Hillary is thinking about this now, sitting on a loungeroom floor in Carlton, two blocks from his own thin red house. He is 40, a divorced father of two, a mountain climber with a regular life back on earth that is as complicated as any.

It is nearly three in the morning. He has been talking about this recent calamity and about other moments, hideous and glorious, that he has not thought about for years. “It is bizarre,” he says, “to be one of eight people up on that shoulder pyramid and the only one alive today. Dad told me the most important thing I know: how to be bravely independent when making a decision.

Peter Hillary today: Photo: Peter Jordan

“It’s becoming more clear to me as I get older, especially after what happened on K2, that people have this really horrifying propensity to let other people make decisions for them. You can teach your children how to push themselves and how to know when to pull back. That allows you to say: “Not for you today, old boy.” I felt a lot of pressure not to listen to that voice up on K2.

So I don’t feel any guilt for being here. I actually feel that I left my decision too late because it was getting bloody tough getting down. Up there I kept feeling ‘Oh God …’ It’s a very common attitude among people that there is safety in numbers, which is absolute rubbish. “Everyone’s looking at everyone else thinking, “They’re feeling all right so it must be all right.” It’s hard to go against that. That storm was coming in and it was incredibly obvious that going on was not the right thing to do.”

The newspapers pulled their facts together from a long distance and made the finish of British climber Alison Hargreaves a cause of most concern, leaving the dead men just footnotes in passing. The six up top may well have died six different ways.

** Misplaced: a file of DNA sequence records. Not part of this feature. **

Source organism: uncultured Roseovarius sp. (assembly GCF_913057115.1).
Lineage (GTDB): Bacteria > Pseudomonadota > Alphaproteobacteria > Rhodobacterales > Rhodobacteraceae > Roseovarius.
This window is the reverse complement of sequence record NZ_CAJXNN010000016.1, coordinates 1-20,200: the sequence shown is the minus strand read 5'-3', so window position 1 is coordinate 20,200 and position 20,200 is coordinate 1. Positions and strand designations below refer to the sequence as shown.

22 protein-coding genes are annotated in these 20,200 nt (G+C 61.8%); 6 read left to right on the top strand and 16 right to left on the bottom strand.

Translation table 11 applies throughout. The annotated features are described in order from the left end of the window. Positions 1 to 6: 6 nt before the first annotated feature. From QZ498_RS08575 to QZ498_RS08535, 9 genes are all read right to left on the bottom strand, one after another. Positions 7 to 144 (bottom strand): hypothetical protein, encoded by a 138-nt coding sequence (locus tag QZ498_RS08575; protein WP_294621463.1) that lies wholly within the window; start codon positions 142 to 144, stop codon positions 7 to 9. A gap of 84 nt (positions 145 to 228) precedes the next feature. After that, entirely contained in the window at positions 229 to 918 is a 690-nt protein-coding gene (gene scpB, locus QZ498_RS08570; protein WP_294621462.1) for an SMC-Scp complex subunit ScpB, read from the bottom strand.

There’s falling, of course; blown off the wall or tripping away after tangling your own spiked feet. Freezing at the tips while the cold and wind sucks the life out of you. Dehydration. Exhaustion and madness. Brains and lungs turned liquid from the lack of air. Sheer fright at being lost. One day a glacier may bring some of them down to the rocky floor where they will give a future generation of climbers something to think about.

Peter Hillary got lost up there after turning back towards Camp Four, at 8000 metres, to get warm. He lost his way above the shoulder in the dark clouds and thick white cold. Close to blindly diving, he kicked snow in front of himself to find a safe place to step. If it disappeared, he didn’t follow.

He kept wandering around this way looking for footprints and not finding any. Heading down a slope, he stepped into a crevasse, sending his body out into the nothing and then forward. He stretched out and got most of himself over the crack, landing on his chest and skidding down and over another crevasse and another.

After making it to the tents through the murk he found Jeff Lakes and told him he was going down because the weather looked bad. Jeff said he’d push on. And so they parted. As he made his descent, it would momentarily clear above his head and he could see the tiny figures heading up. One of them was his friend Bruce Grant. (Photo left: taken on the expedition in Pakistan)

Did Peter think they must come down? “You know, you find yourself locked into staying alive, not having diverse or interesting thoughts. Of course, I thought ‘My God, what would it be like up there?’ Some people can’t pull back and they were a very driven group.”

His voice softens, for he is now talking to himself and seeing things that are not in this room. “When it hit, I don’t think they would have had very long to think about it. A very short time. That’s the only possible good thing about it.”

He is now a man floating in rough seas catching sight of people drowning in the distance. “You can’t call out to anybody, you can’t just pop up and have a word. If you were on Mount Kosciusko, it might take you five minutes to go up one of the steeper flanks of 600 feet. At 8000 metres, it could take you five hours. You take two moves and you slump against your axes and hang there breathing for a long time.

“You take risks and get down quickly or otherwise it’s not going to work out. You’re staggering and feeling pretty feeble and you’re scared shitless. You can’t find the route, you’re getting blown around.